Spot the campsite in the meadows of Dayara on the Buran Ghati trek. We believe this is one of our most ideal campsites. Picture by Sandhya UC

It’s incredible how the entire combination of good water sources, open space right distances, correct altitude gains and scenic beauty have to fall in place, not just once, but at least 4 times, for a whole trekking trail to take form.

And we love the challenge of setting these up! 🙂

So that’s about how we choose our campsites.

If you have any questions about this, just drop in a comment, we’ll give you answers!

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Swathi Chatrapathy

Swathi Chatrapathy

Swathi Chatrapathy is the Chief Editor at Indiahikes. She also runs a video series, Trek With Swathi. Before joining Indiahikes, she worked as a reporter and sub-editor at Deccan Chronicle. She holds a Masters in Digital Journalism and continues to contribute to publications such as Deccan Herald. Trekking, to her, is a sport that liberates that mind like nothing else can.Read Swathi's other articles. Watch Swathi's video series here.

4 thoughts on “How We Choose Campsites On Himalayan Treks

  1. There is nothing new that you have mentioned but it is so beautifully articulated that I read it twice. Generally we know many of the things but collating them and converting it into an article is an art of which you are a master

  2. Perfectly articulated the pre-requisites to set-up camp site on trail. Impressive and crispy information covering each and every information a trekker must know. Keep it up.. Good Work Indiahikes.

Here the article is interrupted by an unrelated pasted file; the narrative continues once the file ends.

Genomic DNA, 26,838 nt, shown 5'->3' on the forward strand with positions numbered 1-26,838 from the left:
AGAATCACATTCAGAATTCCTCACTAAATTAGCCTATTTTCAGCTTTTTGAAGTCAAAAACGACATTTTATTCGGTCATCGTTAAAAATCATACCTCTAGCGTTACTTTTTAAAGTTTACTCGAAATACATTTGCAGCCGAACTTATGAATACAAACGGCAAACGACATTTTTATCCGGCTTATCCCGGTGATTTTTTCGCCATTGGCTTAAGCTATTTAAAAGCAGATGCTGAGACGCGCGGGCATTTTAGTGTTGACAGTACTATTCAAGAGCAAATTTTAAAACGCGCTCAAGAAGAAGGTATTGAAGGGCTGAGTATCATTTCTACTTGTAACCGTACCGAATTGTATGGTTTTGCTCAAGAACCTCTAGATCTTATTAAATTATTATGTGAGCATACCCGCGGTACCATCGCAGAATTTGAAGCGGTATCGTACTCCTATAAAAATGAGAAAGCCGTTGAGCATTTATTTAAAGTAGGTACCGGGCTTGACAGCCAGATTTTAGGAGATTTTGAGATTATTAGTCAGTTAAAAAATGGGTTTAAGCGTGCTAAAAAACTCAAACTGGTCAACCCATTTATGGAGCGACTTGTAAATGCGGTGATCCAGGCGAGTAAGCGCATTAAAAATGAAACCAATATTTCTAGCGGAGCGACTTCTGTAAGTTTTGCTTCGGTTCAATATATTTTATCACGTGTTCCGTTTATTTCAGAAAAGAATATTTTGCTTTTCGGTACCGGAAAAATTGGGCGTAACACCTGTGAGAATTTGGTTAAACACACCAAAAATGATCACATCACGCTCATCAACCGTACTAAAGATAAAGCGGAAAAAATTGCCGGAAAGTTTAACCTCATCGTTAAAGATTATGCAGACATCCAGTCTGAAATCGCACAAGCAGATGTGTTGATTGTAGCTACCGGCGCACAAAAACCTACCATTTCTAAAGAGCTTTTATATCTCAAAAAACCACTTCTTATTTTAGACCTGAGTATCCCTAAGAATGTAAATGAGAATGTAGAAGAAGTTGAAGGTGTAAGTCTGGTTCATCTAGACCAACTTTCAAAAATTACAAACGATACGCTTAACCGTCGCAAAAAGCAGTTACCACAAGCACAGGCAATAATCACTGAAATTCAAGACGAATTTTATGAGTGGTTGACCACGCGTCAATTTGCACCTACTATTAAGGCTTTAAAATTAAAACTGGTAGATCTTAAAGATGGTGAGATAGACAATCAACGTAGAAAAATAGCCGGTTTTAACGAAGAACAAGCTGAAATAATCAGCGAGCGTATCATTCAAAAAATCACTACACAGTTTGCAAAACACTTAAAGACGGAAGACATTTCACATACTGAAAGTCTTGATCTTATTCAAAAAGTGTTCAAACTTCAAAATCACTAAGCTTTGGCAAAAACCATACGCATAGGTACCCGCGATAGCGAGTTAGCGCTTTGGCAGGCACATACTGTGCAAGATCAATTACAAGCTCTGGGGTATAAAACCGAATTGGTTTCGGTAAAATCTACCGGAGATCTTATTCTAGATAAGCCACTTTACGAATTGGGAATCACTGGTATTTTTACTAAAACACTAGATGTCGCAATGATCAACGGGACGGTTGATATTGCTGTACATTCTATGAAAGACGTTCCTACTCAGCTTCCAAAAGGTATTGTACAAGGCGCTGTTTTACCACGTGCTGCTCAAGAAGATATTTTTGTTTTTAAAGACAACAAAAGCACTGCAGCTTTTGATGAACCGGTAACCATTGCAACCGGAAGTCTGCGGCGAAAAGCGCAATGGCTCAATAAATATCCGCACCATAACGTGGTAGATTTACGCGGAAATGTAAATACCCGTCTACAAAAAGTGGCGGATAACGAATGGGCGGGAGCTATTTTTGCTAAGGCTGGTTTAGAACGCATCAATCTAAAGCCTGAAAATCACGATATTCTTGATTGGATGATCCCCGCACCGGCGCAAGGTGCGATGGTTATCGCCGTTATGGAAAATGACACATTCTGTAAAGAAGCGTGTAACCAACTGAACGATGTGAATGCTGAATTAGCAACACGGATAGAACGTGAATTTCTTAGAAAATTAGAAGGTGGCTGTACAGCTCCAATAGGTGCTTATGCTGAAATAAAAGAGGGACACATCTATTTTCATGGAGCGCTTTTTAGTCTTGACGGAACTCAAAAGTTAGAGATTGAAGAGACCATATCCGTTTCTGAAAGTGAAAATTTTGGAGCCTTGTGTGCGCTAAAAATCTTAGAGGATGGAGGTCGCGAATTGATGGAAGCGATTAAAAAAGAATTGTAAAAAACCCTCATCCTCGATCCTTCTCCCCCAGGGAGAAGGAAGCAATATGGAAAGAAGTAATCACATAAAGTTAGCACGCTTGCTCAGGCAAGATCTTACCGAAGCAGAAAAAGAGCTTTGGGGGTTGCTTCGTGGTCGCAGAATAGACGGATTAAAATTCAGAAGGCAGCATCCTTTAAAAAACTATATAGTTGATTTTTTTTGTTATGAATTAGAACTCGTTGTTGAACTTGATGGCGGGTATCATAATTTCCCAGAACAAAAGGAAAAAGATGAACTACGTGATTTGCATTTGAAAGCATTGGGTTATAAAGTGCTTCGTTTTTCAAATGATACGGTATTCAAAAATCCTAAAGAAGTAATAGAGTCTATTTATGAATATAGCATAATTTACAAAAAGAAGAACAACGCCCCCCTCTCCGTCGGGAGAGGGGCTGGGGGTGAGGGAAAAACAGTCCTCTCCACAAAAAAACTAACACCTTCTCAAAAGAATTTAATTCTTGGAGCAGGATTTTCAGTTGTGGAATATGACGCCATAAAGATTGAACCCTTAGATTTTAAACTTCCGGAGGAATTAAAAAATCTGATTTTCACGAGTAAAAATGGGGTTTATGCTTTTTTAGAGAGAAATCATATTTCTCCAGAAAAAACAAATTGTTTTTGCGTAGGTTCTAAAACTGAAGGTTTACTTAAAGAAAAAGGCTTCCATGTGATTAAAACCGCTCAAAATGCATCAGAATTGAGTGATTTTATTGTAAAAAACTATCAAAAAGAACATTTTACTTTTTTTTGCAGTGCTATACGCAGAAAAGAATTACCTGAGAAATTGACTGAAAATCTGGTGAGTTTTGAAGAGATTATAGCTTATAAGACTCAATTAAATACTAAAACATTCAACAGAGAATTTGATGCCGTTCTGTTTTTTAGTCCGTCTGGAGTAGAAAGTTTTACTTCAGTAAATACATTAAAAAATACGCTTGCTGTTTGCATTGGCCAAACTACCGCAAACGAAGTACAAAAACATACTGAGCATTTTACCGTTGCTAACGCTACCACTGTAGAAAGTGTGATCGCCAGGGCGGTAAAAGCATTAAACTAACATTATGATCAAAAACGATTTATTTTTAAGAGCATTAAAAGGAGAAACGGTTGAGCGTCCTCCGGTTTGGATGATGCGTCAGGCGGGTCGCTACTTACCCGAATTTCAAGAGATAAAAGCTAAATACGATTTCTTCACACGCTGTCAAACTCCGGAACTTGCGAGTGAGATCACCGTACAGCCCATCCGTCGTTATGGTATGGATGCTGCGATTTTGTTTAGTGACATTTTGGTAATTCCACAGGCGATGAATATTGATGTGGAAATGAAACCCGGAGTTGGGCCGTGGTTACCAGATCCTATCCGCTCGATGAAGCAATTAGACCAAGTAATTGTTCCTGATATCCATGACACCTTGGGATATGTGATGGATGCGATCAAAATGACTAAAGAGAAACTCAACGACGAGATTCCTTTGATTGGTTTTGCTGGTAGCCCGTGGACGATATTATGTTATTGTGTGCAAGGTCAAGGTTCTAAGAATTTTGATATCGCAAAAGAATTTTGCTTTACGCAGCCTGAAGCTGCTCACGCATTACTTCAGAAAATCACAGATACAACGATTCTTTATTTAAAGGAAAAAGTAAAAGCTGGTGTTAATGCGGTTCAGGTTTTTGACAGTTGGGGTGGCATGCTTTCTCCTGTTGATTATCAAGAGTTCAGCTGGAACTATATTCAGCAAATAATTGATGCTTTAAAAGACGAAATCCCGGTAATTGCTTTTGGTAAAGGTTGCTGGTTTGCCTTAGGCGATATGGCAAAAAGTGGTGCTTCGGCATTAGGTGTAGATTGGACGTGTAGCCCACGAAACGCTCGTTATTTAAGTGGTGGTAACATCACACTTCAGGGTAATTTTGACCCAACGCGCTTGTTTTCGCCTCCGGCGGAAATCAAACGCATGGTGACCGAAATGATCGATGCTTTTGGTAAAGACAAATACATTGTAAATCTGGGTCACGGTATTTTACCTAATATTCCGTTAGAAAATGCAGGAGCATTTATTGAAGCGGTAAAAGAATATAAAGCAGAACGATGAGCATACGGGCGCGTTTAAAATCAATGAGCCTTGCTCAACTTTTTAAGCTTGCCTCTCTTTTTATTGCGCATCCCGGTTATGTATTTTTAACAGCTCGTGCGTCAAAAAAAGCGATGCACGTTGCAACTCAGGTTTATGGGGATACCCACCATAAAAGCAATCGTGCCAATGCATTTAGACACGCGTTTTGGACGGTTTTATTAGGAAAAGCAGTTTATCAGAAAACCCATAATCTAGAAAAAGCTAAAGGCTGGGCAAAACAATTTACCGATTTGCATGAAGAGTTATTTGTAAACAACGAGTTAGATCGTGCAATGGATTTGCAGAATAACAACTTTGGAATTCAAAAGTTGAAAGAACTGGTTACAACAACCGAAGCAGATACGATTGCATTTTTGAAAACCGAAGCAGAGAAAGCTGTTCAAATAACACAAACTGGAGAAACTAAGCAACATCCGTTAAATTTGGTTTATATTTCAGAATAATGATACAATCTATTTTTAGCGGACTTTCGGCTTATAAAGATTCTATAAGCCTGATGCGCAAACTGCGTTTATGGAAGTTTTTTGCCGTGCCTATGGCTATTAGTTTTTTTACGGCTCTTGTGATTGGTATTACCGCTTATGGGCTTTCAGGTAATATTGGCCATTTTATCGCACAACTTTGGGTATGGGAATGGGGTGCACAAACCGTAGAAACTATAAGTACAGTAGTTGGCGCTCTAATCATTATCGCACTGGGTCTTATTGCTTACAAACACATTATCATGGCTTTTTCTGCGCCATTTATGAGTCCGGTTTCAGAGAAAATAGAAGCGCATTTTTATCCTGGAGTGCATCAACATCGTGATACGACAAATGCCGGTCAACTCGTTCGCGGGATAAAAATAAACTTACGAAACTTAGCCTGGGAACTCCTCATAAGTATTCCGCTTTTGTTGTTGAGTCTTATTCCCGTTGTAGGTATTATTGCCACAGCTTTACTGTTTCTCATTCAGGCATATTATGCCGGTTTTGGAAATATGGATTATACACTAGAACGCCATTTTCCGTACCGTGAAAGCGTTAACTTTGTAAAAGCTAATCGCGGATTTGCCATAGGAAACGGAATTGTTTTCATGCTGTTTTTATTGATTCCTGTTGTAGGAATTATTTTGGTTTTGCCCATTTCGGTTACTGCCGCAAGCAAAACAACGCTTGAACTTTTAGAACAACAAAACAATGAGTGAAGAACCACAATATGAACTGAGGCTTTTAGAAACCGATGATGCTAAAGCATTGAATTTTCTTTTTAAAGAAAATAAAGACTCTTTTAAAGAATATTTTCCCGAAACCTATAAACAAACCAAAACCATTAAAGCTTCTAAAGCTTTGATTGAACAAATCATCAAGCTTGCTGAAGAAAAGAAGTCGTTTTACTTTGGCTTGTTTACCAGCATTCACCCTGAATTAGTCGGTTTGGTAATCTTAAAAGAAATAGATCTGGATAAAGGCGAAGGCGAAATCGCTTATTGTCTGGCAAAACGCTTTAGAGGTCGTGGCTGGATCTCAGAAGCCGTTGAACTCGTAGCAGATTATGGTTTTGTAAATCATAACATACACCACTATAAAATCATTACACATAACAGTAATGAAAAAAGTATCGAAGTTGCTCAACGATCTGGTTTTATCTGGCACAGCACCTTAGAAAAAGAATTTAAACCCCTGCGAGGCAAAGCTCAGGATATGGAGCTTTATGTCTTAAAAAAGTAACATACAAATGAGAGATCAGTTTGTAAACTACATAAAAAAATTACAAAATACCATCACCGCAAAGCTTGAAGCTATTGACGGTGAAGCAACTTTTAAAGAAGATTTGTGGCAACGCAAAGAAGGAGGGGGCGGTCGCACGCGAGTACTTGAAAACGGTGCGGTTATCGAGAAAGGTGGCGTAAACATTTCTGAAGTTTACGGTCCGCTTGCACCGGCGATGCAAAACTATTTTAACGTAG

A quick question, Have you ever noticed an incident when entire campsite demolished due to bad weather even thought camp site was set-up at best suitable location considering above factors. If yes, how Indiahikes handle such situation especially providing appropriate accommodation in such bad weather to all the trekkers. I asked this question because I experienced this situation and entire group of 50 was stuck at “Pathar Nachuni” campsite on the way to Roopkund. I was a part of the trek in Sept-2017.

    1. Hi Suhas, this does tend to happen on extremely windy campsites! It also happens to perfect normal campsites in bad weather. Take a look at this campsite at Brahmatal for instance The Brahmatal campsite after very heavy snow.

      This is a completely normal campsite that has been buried in snow! If the tents and equipment cannot be retrieved immediately, we evacuate teams to lower campsites or base camps immediately.

  3. Quite an informative article.
    I think two of the most beautiful campsites I have had the fortune of staying at were the Har-Ki-Dun campsite and the Gangbal Lake campsite on KGL